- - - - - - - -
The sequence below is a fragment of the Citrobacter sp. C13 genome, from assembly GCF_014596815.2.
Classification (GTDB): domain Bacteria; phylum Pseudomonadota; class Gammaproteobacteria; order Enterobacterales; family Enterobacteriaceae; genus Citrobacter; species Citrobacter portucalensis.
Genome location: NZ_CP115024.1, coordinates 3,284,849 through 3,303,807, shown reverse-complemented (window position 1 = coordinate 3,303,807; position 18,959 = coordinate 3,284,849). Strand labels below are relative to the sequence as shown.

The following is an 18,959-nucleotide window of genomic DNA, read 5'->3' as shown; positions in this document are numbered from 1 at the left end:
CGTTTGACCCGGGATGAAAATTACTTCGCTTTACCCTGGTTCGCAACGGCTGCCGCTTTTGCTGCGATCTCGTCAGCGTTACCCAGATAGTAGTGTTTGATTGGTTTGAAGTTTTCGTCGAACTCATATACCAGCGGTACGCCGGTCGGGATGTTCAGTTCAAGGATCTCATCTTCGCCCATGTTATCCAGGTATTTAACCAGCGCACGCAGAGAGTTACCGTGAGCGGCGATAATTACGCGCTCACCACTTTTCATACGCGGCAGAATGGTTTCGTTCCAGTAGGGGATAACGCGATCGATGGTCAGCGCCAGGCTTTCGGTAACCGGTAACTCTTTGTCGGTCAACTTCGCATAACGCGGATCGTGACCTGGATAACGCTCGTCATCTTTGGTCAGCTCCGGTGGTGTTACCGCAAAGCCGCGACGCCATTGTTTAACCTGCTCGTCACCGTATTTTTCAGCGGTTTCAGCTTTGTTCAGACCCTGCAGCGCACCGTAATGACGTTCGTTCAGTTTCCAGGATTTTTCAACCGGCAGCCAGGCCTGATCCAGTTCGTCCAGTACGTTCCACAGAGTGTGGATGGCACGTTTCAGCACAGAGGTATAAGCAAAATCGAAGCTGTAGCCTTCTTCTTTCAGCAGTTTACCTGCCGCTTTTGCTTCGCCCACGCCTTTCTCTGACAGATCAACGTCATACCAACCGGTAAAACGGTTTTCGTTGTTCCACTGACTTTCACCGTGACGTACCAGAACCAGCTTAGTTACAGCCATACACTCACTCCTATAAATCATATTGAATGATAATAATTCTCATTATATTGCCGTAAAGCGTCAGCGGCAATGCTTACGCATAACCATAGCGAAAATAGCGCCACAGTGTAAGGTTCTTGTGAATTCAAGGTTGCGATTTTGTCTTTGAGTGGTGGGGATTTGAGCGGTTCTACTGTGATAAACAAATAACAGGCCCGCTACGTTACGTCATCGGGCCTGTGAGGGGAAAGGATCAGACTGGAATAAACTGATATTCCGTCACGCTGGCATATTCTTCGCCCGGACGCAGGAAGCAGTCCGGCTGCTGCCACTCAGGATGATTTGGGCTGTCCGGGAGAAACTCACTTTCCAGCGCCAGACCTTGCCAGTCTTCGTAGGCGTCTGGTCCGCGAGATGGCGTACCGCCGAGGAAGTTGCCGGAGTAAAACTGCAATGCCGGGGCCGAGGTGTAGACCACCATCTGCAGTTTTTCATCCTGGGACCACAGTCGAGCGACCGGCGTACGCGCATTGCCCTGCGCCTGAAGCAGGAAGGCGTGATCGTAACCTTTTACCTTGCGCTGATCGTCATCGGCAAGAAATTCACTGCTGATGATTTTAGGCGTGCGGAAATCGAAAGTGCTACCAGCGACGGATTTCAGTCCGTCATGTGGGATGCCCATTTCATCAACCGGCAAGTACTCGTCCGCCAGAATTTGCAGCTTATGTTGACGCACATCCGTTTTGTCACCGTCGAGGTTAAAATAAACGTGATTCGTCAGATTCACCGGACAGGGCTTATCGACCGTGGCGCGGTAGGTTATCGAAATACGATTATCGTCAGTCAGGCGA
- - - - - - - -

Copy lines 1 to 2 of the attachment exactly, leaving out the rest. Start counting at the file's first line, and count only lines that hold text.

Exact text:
The sequence below is a fragment of the Citrobacter sp. C13 genome, from assembly GCF_014596815.2.
Classification (GTDB): domain Bacteria; phylum Pseudomonadota; class Gammaproteobacteria; order Enterobacterales; family Enterobacteriaceae; genus Citrobacter; species Citrobacter portucalensis.